Best Master's in Software Engineering Programs

Oct 20, 2021

What Is a Master's in Software Engineering Degree?

A Master's in Software Engineering will prepare students for the development of complex software applications. Students will learn about their design and implementation, gaining a strong grasp of database management and communication protocols in the process. As an ever-evolving field, software engineering will introduce students to the latest technology, such as cloud computing and web frameworks. Students will learn to adapt to current and future trends in software development, learning to harness their power into useful applications. There is practically no industry that does not rely on software solutions in every step, and a master's in software engineering can help a professional innovate. Many career options are available for graduates with this degree.

Common Undergraduate Degrees for Software Engineering

To be eligible for admission into a graduate software engineering program, some colleges expect students to have earned certain bachelor's degrees. Since graduate courses require strong foundations in a multitude of subjects, students with incompatible bachelor's degrees may not be offered admission. By far, a B.S. in Computer Sciences is the most common undergraduate degree accepted by universities, though there are still differences between computer science and software engineering. Some universities may expand their admissions to include electrical engineering, mathematics, and information technologies degrees. Most graduate programs expect students to have a strong grasp of object-oriented programming and data management, and some will accept students who have taken only individual courses in these subjects.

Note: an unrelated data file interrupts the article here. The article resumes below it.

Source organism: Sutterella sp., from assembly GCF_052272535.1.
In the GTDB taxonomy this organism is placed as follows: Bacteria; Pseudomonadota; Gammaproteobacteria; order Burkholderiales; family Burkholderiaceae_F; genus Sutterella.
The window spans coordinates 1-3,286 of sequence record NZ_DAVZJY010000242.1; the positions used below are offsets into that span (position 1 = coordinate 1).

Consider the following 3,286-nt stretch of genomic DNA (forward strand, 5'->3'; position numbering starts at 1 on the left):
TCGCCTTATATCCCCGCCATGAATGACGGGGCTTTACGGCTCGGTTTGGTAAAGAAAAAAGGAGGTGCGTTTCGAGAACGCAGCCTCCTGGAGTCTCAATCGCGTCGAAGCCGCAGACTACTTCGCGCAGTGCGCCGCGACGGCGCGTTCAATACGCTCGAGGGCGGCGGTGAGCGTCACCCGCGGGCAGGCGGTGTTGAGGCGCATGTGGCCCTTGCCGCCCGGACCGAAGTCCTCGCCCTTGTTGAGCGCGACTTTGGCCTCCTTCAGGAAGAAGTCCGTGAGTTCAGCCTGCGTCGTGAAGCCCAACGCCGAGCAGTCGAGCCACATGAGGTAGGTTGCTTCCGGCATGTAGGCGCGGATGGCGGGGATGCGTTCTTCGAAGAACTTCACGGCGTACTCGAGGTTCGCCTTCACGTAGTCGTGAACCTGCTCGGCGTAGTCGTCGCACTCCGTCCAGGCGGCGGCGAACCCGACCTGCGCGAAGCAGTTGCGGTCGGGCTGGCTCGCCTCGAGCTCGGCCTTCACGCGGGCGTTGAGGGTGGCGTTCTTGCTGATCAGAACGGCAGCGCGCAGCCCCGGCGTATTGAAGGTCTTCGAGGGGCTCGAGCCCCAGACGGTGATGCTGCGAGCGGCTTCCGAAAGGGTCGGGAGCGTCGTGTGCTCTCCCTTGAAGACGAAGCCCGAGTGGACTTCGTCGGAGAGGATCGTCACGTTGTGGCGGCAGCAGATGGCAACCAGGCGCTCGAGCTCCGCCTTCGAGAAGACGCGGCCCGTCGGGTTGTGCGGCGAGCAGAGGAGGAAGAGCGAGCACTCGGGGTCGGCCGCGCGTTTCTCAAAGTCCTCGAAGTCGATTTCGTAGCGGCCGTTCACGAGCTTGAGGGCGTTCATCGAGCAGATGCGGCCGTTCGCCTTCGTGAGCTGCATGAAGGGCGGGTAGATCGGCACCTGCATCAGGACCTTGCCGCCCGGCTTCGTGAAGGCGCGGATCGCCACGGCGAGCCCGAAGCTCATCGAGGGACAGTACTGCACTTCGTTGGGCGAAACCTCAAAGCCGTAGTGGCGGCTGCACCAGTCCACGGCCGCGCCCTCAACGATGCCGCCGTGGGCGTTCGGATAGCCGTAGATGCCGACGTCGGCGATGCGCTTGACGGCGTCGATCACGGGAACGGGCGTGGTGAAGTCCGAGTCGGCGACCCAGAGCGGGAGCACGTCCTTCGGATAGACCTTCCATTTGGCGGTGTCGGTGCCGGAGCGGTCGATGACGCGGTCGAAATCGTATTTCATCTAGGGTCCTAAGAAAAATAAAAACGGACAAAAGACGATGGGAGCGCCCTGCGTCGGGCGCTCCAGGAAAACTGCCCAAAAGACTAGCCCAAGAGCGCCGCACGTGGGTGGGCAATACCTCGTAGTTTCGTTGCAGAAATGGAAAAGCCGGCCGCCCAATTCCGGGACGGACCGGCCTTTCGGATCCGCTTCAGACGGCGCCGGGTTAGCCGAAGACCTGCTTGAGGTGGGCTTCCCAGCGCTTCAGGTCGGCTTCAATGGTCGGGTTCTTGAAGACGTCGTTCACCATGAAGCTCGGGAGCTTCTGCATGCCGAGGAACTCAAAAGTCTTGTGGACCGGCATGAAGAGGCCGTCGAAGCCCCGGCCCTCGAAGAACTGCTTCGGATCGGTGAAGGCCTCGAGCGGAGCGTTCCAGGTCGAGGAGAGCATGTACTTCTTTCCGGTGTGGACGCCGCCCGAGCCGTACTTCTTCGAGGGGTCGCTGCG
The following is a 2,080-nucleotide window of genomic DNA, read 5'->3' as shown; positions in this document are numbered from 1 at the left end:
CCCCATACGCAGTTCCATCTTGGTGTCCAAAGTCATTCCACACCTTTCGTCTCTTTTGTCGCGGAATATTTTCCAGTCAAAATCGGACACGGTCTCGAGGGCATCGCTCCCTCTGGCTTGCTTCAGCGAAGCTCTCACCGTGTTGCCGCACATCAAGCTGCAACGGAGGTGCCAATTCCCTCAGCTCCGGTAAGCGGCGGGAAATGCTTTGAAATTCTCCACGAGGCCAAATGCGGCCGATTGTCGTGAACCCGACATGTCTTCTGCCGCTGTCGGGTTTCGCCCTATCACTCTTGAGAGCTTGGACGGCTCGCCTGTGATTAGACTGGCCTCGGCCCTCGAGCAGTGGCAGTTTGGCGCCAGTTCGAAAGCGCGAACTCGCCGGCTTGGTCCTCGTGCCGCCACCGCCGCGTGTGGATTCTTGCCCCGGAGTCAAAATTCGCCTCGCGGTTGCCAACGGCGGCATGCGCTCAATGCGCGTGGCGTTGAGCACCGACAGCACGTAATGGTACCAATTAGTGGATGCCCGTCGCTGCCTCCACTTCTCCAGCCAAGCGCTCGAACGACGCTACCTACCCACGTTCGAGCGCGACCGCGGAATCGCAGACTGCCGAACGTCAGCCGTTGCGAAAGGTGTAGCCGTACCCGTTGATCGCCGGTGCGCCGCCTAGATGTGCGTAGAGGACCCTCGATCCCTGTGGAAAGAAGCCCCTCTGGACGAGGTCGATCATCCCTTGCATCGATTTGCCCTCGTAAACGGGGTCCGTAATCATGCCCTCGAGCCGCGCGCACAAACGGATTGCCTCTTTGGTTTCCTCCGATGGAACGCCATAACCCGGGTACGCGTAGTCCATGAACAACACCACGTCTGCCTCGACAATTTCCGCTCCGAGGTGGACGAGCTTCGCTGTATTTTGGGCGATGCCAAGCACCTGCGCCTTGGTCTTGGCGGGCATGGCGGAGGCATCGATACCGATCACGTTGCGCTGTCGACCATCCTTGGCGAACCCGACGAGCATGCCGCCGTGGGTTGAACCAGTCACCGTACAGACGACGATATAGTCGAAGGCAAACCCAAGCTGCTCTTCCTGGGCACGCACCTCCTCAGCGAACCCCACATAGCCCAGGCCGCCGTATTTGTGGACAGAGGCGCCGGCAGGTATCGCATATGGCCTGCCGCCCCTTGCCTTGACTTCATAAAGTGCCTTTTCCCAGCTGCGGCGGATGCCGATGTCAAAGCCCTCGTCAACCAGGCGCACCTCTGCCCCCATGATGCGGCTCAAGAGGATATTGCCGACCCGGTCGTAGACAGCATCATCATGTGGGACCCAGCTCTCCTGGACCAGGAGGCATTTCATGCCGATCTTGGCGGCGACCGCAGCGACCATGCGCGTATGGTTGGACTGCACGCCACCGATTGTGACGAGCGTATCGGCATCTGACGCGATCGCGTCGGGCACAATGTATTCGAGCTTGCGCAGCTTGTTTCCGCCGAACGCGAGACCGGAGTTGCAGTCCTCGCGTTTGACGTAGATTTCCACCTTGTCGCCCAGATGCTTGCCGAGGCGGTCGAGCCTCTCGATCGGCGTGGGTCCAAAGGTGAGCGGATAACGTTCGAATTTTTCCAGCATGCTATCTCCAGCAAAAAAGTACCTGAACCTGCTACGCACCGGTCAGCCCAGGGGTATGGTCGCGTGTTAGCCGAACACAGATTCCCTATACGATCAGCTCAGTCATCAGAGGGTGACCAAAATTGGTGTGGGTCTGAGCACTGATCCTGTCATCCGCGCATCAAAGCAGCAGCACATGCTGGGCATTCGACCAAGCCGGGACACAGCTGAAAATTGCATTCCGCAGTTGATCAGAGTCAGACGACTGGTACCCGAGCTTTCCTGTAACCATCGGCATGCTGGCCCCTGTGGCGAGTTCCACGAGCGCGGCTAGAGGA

Admissions Requirements for Software Engineering Master's Programs

To gain admission into a software engineering master's program, you must first provide a transcript of records from all undergraduate and post-baccalaureate programs you've completed. Each university may expect different grade point averages, so be sure to review their requirements beforehand. Additionally, some universities will require students to have passed certain courses during their undergraduate studies, such as programming, algorithms, data management, etc.

Some institutions use the Graduate Records Examination (GRE) as a tool to assess a potential candidate's preparedness. Most will not ask for a student's test scores if they apply to study for a master's program within the same university as their bachelor's degree.

Additional application material you may be expected to provide include:

  • Resume or CV
  • Letters of recommendation
  • Personal statement/essay
  • English language proficiency (for international students)

Why Should I Get a Software Engineering Master's Degree?